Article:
- 3 T ketchup
- 1 T Dijon mustard
- 1 12-oz bag/box soy crumbles (mostly thawed if frozen)
- 1/8 cup onion, finely diced
- 3 T whole-wheat breadcrumbs
- 2 tsp Worcestershire sauce
- 1/2 tsp dried parsley flakes
- 1/8 tsp salt
- 1/8 oregano
- 1/8 tsp black pepper
- 1/4 c egg beaters
- Preheat the oven to 350 degrees.
- Combine the ketchup and mustard in a large bowl, and blend well with a whisk.
- Add all of the remaining ingredients into the bowl; mix well.
(I used a spoonula to help ensure thorough integration of all ingredients.)
- Spray a 9×13” glass baking pan with nonstick spray.
- Divide the mixture into five even portions. Form each portion into a patty, then place each patty into the glass baking pan.
- Bake for 25-30 minutes, or until the patties are brown and cooked through.
- Once removed from the oven, let the patties sit for 5 minutes before serving.
Makes 5 servings.
Nutritional information per serving (approximates): 105 calories, 1 g fat,
11.5 g carbohydrate, 4 g fiber, .5 g sugar, 17.5 g protein.
- I used Boca crumbles as my soy product of choice.
- You can use 1 egg in place of the Egg Beaters if you would like; but this change will affect the nutritional information slightly.
Mental Cost (ingredient availability): Low
Financial Cost (ingredient cost): Low
Emotional Cost (cooking skill level): Could not get any lower
Time Cost (recipe preparation): Super-low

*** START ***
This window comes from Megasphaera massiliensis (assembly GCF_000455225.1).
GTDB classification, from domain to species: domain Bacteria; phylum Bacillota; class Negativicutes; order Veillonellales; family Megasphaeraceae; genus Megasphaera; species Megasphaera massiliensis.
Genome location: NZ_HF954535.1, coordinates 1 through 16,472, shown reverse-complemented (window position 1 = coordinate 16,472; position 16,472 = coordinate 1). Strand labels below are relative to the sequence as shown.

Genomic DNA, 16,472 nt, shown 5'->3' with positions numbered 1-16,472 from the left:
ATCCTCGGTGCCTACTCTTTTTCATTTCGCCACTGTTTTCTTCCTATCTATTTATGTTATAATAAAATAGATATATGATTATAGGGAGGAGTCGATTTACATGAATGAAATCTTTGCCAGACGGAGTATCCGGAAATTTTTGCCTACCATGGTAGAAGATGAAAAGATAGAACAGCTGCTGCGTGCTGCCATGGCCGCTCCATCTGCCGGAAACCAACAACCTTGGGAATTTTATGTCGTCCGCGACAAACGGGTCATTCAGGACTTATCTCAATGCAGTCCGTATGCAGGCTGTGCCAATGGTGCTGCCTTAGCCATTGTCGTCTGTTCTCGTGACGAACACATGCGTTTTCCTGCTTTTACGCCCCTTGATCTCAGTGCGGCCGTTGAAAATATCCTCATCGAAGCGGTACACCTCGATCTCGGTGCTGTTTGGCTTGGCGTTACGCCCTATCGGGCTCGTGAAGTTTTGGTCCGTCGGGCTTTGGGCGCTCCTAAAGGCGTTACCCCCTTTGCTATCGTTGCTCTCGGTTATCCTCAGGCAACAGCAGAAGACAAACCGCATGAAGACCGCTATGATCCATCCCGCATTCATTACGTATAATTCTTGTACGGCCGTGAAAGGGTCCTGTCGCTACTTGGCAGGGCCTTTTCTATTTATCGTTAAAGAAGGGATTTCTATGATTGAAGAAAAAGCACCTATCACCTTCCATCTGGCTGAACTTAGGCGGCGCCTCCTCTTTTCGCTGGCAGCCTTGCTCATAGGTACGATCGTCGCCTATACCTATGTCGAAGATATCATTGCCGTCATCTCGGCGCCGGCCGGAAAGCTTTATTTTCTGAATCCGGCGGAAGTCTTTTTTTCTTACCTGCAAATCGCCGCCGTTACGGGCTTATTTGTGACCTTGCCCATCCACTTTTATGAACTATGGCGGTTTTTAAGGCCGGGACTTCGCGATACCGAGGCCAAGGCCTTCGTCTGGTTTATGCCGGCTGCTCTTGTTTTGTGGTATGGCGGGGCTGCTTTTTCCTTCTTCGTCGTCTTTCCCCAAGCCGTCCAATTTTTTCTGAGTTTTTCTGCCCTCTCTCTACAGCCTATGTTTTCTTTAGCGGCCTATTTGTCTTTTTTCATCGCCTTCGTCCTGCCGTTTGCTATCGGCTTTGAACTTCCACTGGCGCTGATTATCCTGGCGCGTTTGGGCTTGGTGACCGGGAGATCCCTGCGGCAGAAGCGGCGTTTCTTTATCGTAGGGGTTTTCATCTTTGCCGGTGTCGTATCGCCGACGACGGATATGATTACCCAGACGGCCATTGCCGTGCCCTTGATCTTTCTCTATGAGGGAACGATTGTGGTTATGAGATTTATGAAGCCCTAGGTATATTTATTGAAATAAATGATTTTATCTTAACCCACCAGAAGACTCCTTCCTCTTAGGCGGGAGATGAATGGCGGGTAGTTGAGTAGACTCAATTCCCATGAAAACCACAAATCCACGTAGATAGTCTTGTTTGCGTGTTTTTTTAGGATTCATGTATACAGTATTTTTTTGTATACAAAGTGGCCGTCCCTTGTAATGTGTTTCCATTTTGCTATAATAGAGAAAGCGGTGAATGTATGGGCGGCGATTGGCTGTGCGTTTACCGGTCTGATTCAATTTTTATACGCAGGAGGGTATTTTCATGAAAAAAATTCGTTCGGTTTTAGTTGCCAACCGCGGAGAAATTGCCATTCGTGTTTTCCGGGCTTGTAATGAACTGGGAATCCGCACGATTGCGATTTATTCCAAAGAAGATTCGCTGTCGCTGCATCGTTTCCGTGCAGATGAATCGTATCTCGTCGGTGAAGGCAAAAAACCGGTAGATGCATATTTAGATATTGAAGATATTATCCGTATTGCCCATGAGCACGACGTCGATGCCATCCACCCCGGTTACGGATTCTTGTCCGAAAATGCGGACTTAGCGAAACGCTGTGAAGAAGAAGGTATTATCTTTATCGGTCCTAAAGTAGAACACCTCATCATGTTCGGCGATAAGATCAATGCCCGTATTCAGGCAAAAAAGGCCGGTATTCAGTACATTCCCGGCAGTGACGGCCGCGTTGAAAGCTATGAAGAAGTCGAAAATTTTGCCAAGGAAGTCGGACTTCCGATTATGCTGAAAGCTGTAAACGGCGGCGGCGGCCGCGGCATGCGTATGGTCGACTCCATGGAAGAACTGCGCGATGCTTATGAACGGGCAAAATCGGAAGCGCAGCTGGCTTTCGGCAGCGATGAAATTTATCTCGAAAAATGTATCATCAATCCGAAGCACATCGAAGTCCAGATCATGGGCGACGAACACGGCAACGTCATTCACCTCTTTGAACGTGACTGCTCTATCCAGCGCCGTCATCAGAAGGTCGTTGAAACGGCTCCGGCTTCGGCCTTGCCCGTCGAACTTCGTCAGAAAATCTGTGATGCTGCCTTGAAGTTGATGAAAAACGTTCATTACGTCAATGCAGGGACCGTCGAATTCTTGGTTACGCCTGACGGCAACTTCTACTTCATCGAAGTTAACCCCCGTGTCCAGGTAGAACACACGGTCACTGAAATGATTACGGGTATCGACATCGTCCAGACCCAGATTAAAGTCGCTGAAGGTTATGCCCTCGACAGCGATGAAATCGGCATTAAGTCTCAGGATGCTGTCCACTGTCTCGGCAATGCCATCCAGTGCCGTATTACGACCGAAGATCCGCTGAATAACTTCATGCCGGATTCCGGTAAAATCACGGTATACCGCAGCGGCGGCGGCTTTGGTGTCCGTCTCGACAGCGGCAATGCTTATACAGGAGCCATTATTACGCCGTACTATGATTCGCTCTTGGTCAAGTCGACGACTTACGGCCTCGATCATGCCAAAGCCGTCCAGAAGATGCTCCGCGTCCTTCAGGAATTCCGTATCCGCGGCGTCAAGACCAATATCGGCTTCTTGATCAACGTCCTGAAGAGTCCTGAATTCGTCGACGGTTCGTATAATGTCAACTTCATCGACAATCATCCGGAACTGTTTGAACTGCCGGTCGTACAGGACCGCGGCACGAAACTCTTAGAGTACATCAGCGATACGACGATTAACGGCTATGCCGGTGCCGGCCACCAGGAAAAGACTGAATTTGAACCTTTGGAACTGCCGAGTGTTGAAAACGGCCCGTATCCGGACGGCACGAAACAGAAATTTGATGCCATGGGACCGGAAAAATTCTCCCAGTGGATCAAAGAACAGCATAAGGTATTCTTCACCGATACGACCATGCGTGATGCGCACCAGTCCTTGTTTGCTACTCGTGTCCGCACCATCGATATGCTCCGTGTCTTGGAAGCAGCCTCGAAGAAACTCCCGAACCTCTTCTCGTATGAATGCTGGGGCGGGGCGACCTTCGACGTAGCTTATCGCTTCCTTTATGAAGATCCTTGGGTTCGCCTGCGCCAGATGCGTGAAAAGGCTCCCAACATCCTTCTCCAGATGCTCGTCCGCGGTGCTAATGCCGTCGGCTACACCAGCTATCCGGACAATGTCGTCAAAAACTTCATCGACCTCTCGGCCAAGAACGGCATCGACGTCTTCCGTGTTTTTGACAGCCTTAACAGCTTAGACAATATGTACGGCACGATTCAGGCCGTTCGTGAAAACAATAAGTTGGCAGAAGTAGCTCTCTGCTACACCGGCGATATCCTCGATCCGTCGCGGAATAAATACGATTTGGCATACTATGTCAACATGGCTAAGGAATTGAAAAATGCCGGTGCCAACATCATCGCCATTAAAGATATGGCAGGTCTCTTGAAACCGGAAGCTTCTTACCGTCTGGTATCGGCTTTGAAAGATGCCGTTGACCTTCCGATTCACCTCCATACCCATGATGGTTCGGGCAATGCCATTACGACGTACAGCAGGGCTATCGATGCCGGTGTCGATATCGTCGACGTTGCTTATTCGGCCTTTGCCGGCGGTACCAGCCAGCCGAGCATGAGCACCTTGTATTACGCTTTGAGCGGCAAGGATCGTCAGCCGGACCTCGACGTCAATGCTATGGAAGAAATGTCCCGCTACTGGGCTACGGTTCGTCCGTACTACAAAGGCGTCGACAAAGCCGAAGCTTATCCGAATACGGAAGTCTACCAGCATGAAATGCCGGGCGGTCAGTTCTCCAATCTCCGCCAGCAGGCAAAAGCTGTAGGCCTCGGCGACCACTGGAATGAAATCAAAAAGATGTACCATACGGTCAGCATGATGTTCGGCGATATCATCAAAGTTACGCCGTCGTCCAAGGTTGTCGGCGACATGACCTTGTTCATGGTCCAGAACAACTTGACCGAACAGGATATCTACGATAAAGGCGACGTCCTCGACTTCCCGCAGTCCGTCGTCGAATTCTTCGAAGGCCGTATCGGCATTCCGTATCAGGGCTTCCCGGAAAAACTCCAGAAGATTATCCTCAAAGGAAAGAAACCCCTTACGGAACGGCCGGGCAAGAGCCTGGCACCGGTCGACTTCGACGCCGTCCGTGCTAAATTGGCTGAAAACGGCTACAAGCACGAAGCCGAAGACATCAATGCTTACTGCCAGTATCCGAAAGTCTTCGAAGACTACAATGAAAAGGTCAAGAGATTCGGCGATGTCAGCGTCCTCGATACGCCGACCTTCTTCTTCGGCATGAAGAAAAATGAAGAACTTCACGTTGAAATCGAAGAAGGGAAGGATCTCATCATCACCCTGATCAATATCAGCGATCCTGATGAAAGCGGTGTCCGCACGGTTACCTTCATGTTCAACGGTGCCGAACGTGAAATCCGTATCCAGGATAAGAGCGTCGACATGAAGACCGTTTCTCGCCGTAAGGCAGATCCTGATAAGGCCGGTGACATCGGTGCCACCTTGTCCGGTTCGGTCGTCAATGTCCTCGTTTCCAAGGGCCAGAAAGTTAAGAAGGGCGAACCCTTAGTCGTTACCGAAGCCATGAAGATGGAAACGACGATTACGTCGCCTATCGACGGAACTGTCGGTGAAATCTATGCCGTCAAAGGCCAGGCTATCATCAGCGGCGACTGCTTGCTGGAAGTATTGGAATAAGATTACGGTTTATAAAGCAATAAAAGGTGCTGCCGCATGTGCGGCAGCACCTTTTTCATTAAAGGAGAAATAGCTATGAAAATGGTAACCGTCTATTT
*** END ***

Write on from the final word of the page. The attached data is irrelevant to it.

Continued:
Life Cost (clean up time/effort): Low
Worth It? (rate from 1-5): 4.7
The Bottom Line: Will I make this recipe again?
For some reason, recently I have wanted a remind-me-of-home, like-my-momma-makes, ‘steak-and-potatoes’ kind of meal. A hearty beef stew, a pot roast, goulash…something to warm me, fill me, soothe me.
Maybe it’s the weather.
At any rate, I don’t eat steak anymore. Or any of steak’s beef-related friends.
But still, I’ve had this yearning for some red-meat-like food.
Enter neatloaf. Faux loaf. “Fake” meatloaf. Whatever you want to call it.
(Just not “feetloaf” – that’s gross.)
I wondered if I could make a vegetarian, healthy, and tasty “meat” loaf. It seemed like a difficult trifecta to achieve. Nearly mythical, in fact. Was it possible? Could it be done?
I’m delighted to report that yes, I think this meal comes very close to a successful meatloaf recipe. For hard-core carnivores, they may be able to sense a slight taste difference between this loaf and a loaf that is made of hamburger. They will certainly experience a texture difference. However, just tell them that the meal is made using ‘exotic’ meat – and they might think the meal is adventurous instead of hippie.
Regardless, this meal is ridiculously simple to make, as well as very fast. Given the incredible ease, the oh-so-quick speed, and the very good taste that this recipe yields,
I would absolutely make this meal again.
A neat loaf, indeed.